Protecting your money and staying on budget with prepaid cards

Sometimes I like to pass the time by playing games on my iPad. I have downloaded various apps for puzzles, slots, and of course Angry Birds. A few months ago my friend, Keith, decided to hijack my iPad and partake in some of this frivolous entertainment as well. 

Now before I get too far in to how the events went down, let me start by saying this was his first time playing these games. Let me also preface that he is not very technologically savvy. At least not with the mobile devices.

While he was pretty content playing solitaire, I mentioned there were plenty of other games he could try. Being the kind person he is, he didn't want to "mess up" my high score. I insisted he give them a try, and said "let the games begin". 

Have you experienced a financial loss?

First up was one of the slot machine games I had played during a business trip. I think I was up about $100, and as he increased the winnings to around $2000, he joyfully let me know, mainly by hooting and hollering something along the lines of "who's your daddy".  However, about an hour later, the joy quickly left, as a more frantic expression flooded his face. As he enter the room, looking pale as if about to tell me he had just ran over my puppy in the driveway, he informed me he lost it all. Yep, he went bust...

For those of you who don't waste your time playing these silly games, let me explain. When you lose all of the funds in the imaginary account, you can purchase more, for real money. Or you can choose to wait for the allotted time on the clock to reach zero to earn a few coins in your account.

Seeing how the first option popped up across the screen, he believed he had lost a couple thousand dollars. Not $2,100 imaginary dollars, or $2,100 worth of bitcoins, but 2,100 real green Washington's. 

After the hysterical crying, and the beeline sprint I made to the bathroom, both caused by my frenzied laughing, I explained how the process worked. He was relieved, there was no kneecap busting going on, and now I have this story...

Protecting your money

Don't want to experience that same feeling of complete despair as he did? Consider a pre-paid Visa or MasterCard when your children (or you for that matter) are attending outings, summer camp, or even vacationing family and friends.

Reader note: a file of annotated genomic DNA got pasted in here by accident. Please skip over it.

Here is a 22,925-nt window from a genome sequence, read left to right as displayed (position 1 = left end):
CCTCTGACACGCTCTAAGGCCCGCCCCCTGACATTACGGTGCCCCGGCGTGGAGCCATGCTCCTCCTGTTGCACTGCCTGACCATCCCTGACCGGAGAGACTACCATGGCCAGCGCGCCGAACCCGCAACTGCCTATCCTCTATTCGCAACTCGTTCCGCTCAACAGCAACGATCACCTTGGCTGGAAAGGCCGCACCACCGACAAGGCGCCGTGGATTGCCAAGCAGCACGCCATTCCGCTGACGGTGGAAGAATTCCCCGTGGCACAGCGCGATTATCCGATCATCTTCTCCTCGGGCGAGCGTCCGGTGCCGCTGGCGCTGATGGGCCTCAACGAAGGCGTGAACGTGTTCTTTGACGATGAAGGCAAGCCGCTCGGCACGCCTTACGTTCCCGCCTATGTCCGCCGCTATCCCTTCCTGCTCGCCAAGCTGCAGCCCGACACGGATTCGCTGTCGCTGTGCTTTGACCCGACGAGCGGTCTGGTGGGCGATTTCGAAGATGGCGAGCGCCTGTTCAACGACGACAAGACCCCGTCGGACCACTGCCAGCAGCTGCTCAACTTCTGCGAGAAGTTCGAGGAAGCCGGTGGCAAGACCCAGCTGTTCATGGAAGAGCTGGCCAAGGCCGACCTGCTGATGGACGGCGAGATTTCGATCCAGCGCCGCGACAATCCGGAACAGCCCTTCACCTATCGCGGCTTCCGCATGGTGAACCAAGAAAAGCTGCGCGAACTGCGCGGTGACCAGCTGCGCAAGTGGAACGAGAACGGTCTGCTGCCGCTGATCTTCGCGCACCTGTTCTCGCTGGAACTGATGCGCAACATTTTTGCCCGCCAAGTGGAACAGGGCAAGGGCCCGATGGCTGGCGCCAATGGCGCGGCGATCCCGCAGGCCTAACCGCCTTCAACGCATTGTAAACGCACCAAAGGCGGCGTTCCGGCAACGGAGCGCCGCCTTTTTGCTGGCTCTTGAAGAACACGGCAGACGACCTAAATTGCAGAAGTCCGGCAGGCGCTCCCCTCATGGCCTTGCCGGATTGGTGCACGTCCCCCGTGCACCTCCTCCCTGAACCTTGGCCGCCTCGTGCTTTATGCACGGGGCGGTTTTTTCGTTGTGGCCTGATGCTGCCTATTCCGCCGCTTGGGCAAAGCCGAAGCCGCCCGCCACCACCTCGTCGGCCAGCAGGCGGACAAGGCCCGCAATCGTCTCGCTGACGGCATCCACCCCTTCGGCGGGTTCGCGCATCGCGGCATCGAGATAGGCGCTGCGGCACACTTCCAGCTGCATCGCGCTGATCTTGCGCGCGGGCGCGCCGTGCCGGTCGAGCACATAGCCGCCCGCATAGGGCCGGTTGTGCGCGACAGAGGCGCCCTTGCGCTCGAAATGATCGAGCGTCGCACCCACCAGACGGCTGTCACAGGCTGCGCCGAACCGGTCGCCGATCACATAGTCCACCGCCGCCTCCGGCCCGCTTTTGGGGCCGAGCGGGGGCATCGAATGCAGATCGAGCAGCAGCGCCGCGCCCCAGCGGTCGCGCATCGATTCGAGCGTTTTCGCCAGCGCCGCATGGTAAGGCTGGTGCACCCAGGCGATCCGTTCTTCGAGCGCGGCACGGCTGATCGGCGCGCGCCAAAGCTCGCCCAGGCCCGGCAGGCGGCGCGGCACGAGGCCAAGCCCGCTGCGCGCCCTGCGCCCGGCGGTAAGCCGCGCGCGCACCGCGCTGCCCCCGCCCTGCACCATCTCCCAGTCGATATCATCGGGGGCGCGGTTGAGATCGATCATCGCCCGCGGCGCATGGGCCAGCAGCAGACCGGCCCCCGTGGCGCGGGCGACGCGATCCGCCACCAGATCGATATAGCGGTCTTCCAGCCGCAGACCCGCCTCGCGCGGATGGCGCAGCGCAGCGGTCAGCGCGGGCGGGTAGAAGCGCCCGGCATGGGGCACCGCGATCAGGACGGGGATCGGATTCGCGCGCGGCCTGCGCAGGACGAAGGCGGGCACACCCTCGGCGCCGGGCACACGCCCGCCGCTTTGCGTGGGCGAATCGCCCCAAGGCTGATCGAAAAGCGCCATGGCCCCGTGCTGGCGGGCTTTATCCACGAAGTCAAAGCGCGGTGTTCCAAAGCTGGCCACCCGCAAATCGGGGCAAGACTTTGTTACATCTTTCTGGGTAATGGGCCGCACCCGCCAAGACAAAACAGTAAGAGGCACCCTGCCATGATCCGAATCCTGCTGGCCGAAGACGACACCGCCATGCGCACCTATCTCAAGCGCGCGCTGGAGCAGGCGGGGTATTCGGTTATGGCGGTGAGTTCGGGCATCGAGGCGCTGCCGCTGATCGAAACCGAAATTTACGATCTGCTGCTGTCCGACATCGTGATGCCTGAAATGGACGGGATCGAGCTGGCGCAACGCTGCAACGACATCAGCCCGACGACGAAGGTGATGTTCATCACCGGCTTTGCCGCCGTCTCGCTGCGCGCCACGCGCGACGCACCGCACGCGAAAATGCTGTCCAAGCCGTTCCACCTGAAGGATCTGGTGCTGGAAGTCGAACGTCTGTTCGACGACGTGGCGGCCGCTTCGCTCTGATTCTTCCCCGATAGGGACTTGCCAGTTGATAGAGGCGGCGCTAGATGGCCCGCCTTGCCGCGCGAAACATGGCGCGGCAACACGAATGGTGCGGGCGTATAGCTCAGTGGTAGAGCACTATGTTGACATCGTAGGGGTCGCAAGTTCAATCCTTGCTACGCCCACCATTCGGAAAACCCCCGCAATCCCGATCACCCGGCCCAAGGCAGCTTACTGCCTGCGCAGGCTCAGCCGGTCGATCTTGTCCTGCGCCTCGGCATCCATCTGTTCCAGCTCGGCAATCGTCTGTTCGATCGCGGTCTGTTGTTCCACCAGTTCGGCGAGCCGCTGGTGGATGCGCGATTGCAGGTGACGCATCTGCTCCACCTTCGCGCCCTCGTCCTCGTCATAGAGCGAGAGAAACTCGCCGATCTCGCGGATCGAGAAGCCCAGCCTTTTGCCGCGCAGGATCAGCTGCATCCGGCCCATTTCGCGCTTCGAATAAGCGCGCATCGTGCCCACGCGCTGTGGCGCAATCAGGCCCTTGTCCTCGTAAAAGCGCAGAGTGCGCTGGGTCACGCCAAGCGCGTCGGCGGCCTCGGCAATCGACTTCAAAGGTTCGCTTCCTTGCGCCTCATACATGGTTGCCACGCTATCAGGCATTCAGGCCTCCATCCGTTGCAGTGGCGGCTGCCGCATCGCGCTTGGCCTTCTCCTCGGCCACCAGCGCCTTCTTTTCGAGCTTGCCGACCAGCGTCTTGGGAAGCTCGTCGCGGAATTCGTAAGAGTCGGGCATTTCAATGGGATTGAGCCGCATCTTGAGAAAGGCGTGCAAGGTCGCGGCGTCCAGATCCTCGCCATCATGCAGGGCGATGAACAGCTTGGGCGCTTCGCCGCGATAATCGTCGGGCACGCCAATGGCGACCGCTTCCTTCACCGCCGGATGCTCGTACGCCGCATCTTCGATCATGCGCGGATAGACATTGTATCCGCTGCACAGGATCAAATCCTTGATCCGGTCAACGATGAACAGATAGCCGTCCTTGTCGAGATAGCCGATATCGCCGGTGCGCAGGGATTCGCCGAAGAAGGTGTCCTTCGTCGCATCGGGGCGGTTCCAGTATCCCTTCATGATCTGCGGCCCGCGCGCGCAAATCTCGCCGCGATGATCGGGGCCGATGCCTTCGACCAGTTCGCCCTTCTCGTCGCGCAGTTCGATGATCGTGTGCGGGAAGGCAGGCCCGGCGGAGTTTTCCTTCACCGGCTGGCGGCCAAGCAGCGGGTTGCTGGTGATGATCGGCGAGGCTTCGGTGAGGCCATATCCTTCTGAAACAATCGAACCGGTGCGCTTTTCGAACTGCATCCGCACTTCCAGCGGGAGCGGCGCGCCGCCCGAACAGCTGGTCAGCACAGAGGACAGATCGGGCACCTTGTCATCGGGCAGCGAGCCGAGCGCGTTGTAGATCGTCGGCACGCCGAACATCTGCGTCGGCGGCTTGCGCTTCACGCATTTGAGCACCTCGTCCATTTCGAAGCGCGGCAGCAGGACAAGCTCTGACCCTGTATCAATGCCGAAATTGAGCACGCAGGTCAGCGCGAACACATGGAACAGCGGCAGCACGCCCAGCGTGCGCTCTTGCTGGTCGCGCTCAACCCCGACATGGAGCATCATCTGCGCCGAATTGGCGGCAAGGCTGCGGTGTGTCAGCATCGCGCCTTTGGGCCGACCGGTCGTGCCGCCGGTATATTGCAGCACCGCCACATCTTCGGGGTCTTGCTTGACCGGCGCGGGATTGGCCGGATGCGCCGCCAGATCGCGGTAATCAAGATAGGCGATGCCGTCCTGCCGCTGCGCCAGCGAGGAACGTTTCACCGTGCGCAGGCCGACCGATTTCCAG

There are some great ones out there, and it's a really easy way to protect against loss. If the card becomes lost you simply report it and they reissue a new one. Not so easy to do with cash, right? While I haven't actually tried this theory yet, if I lost cash and called the Federal Reserve to reclaim it, I think they may have the same side-splitting reaction I did above.

There are some downsides to a pre-paid card though... If you lose a card (bad), they "reissue" a new one (good), but most card companies will mail it to your home address (bad)... Doesn't help when you need it right then, but at least you won't be at a complete loss.

A benefit to the card is that you can split funds between multiple cards. Let's say little Sally wants to go on a two week vacation with her best friend's family. You shell out $200 for incidentals (i.e. meals and enough to hit the gift shops). Instead of giving her one $200 card, split it into four $50 cards. That way if one is lost, she isn't stuck in a bind. Just make sure she doesn't carry them all at once. The downside is that you may get hit with four sets of fees. 

Fees to look out for

Before loading your basket full of cards at the register, check out all of the associated fees... Here is a list of cards we researched through Bankrate, and some of the fees to look for:
  • Activation fee: This could range from $0.00 to $9.95 depending on the issuer or type of card.
  • Monthly fee: Some charge you a fee just to have it sitting in your wallet. The range was $0.00 to $7.00, which could quickly drain the available funds on the card.
  • POS fee: Some will offset the activation or monthly fee by charging you a per transaction fee. In some of the ones researched, it ran $2.00 per transaction.
  • Non-Issuer ATM: This may not be a problem during a trip, but when returning home, you may want to deplete the card's balance as soon as possible to avoid the monthly fee... That's where they get you. The average fee ran $2.25.
  • Inactivity fee: If you don't use your money in time, they certainly will. The highest fee of the ones researched was $5.95. Stack that with a $7.00 monthly fee and it can add up quick!

Staying on budget

Prepaid cards are also a great option for those trying to stay within a budget. Loading a precise amount limits some of those unplanned purchases, helping you stay on track. While there are fees associated with these cards, the few dollars per transaction you'll be out probably outweighs the overdraft fees you'd get hit with using a debit card connecting to a checking account.

Depending on your needs, choose the card that's right for you. Some cards offered better online purchase options than others, which could be beneficial for online bill payments. 

Others offered better point of sale (POS) transaction fees (in person, in store), which would be more beneficial for picking up groceries, gas, and other spending.

So whether you grab a few for vacation, or just to keep your own spending on track, prepaid cards can definitely be a win for many.


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"Image courtesy of Stuart Miles, published on 25 February 2013 Stock Image - image ID:"

1 comment:

  1. Great story and recommend prepaid cards.

    Veronica Smith